Tygerberg Hospital performs its first deep brain stimulation

A man with tardive dystonia became the first adult to undergo deep brain stimulation (DBS) at a Western Cape state hospital. His condition drastically improved following the procedure at Tygerberg.

Until now it had only been performed on a few children at the Red Cross Children’s Hospital.

The dystonia was a side effect of an anti-psychopathic medication prescribed to the patient for bipolar disorder. However, the dystonia persisted after the medication was discontinued. By the time the DBS operation was performed, the patient had already been confined to bed for six months.

The operation was performed by Dr Armin Gretschel, a neurosurgeon with Stellenbosch University’s Faculty of Medicine and Health Sciences (FMHS). The equipment was provided by Medtronic.

According to Gretschel, two very thin electrodes were implanted in the globus pallidus on both sides of the brain to block the electrical impulses causing the movement disorder. Healthy brain tissue is not damaged by this and, if necessary, the procedure can be reversed.

The electrodes were then connected with a thin wire to a battery-driven neuro-stimulator, a device similar to a pacemaker, which was implanted under the skin just below the collar bone.

The whole process took approximately six hours. Programming the device is only done afterwards and was handled by Professor Jonathan Carr, Head of FMHS’ Division of Neurology.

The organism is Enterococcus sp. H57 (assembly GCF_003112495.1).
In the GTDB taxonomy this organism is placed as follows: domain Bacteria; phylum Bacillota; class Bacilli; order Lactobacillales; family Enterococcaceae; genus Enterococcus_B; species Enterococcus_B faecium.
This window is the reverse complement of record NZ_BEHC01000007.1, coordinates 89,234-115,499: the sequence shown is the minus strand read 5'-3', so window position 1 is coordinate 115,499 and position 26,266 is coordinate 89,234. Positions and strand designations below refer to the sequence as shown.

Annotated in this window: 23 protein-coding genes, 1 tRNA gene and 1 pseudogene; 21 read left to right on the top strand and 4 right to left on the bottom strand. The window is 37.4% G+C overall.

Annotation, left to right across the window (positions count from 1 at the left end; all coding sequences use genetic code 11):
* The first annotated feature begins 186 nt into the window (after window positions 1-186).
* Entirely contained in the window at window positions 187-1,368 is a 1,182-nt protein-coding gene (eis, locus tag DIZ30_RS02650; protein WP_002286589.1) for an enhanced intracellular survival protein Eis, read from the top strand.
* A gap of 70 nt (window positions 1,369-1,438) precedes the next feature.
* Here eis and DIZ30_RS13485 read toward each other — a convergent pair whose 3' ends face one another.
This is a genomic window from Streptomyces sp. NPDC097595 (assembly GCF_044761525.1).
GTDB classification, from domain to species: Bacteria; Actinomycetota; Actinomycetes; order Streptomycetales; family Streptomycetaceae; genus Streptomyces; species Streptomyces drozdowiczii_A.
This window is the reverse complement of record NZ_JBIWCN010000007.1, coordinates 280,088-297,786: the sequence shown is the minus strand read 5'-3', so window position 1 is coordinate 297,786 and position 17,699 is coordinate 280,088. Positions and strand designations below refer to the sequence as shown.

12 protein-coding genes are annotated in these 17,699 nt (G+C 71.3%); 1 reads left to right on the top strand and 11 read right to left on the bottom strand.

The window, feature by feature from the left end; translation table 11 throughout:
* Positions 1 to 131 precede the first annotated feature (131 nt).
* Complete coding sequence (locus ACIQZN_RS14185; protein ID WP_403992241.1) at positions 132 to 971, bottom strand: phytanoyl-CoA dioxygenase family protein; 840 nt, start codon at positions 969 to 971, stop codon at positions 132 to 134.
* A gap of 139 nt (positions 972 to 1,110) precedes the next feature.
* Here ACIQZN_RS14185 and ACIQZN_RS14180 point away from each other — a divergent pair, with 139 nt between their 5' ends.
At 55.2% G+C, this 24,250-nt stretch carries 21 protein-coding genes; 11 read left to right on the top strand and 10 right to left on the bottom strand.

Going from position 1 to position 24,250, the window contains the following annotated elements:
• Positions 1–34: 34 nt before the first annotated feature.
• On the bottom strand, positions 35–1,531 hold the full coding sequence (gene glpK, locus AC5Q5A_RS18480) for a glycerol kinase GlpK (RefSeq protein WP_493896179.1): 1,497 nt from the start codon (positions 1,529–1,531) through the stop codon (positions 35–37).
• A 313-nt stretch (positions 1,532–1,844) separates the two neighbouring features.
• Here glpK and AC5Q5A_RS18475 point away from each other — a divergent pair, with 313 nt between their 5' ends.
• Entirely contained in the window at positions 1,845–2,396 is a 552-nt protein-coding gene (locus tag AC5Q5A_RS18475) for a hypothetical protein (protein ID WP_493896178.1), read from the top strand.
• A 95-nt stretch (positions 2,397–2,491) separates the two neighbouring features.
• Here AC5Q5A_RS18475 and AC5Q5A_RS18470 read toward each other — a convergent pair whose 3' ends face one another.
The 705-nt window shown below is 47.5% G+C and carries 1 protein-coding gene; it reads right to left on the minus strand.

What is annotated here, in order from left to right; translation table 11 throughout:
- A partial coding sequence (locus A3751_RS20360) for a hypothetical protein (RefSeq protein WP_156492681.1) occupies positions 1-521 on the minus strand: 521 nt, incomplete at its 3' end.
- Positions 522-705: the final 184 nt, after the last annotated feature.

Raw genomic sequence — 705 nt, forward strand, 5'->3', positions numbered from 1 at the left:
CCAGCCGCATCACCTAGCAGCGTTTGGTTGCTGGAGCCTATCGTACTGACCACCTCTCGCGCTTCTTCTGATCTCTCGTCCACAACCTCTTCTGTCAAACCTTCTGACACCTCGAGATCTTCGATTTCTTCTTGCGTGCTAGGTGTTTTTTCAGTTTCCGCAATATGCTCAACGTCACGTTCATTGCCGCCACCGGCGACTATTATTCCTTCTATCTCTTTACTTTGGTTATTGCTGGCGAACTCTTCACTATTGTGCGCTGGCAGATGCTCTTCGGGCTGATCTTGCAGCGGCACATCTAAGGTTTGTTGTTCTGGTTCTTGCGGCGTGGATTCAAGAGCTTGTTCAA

Parkinson’s disease and other neurological conditions

The brain region where the electrodes are implanted depends on the reason for the DBS. According to Carr, the procedure has thus far been performed around 300,000 times worldwide and almost 90% of the cases involved Parkinson’s disease. Number two on the list is essential tremors, followed by dystonia. It has also been approved for neurological conditions such as obsessive-compulsive disorder and Tourette syndrome.

“Some dystonia patients are symptom-free after the implant for as long as the system works,” says Gretschel. “Parkinson’s disease is progressive and DBS relieves symptoms, but more stimulation is needed as the disease worsens,” he adds.

Patients with Parkinson’s disease are kept awake during DBS to communicate with them, but this is not possible with dystonia patients, because the abnormal movements can lead to injuries in the steel framework in which the head is placed for the procedure.

The implanted device is about the size of a matchbox (6cm x 4cm x 1,5cm) and is battery-driven. Depending on the tension required, the battery can last between two and five years before the device has to be replaced.

If the reloadable option is chosen – which was the case in this instance because high tension was required – the battery can simply be reloaded by holding the reloading unit next to the skin. However, practical considerations play a role in this decision. Patients in especially rural areas don’t have access to electricity and it is also not considered an option if there is uncertainty whether the patient is actually going to reload the device regularly.


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